What the Green family actually objects to are four specific birth control methods: Plan B, the so-called Morning After Pill; Ella, a form of emergency contraception similar in usage to Plan B; the copper Intrauterine Device (IUD), and the IUD with progestin.
Neither of the “emergency contraception” pills are used to treat any medical condition other than potential pregnancy, and they are not standard daily birth control methods by definition. However, in some cases, an IUD may be the only form of permanent personal birth control (short of a tubal ligation) for women who for whatever reason cannot use hormone based methods.
While each birth control method varies in the specifics of how they work, the fundamental difference between acceptable and objectionable (to the Green family and the many others who share their beliefs) is that the acceptable methods prevent conception and the unacceptable methods prevent attachment of a fertilized ova to the uterine wall.
For the Green family, as for many of their particular religious belief: life begins at conception.
For the Greens, anything that prevents a fertilized ovum from implantation – such as Plan B or an IUD – is, according to their beliefs, ipso facto an abortion.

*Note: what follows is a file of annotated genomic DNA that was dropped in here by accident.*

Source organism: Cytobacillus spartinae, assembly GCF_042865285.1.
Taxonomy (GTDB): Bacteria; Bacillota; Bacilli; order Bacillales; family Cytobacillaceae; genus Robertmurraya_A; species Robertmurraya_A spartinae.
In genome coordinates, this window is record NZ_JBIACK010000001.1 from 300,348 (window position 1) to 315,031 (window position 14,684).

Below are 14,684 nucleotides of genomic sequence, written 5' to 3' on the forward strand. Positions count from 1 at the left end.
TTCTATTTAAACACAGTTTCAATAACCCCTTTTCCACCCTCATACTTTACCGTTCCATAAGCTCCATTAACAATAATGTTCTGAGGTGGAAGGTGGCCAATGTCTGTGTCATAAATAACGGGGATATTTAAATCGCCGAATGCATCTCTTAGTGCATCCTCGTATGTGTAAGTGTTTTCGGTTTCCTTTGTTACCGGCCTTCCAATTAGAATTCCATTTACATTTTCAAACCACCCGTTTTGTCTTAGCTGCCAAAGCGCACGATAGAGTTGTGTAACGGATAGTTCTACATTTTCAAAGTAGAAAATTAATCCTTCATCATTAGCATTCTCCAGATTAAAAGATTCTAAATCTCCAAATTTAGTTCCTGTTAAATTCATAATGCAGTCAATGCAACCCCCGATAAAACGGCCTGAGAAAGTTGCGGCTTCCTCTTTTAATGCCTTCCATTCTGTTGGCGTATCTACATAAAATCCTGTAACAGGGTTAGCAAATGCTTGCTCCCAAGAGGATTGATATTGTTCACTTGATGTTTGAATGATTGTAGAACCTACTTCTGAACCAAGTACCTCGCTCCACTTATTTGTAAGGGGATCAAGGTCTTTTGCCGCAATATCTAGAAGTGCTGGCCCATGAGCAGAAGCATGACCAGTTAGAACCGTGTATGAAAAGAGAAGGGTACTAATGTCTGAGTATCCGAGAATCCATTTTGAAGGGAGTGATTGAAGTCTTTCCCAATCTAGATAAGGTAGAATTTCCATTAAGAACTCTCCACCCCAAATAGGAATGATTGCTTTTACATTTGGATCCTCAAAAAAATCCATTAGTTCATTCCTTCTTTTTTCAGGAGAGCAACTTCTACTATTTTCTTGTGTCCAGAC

The owners of Hobby Lobby did not say that their employees could not use those four methods of birth control, or that they would be fired or face other negative consequences if they did, only that the Green family did not want to pay for it because they feel those methods constitute abortion. They feel being forced to pay for abortion violates their First Amendment rights. And the Court agreed.
And there’s the rub.
I’ve watched for three days now, waiting.
Unmentioned in the majority opinion, missing from Justice Ginsberg’s scathing dissent, lost among the Left’s towering outrage and the Right’s smug self-righteousness, it seems to have gone by unnoticed, that small ominous implication.
But, like the man said, that’s how it always begins, very small.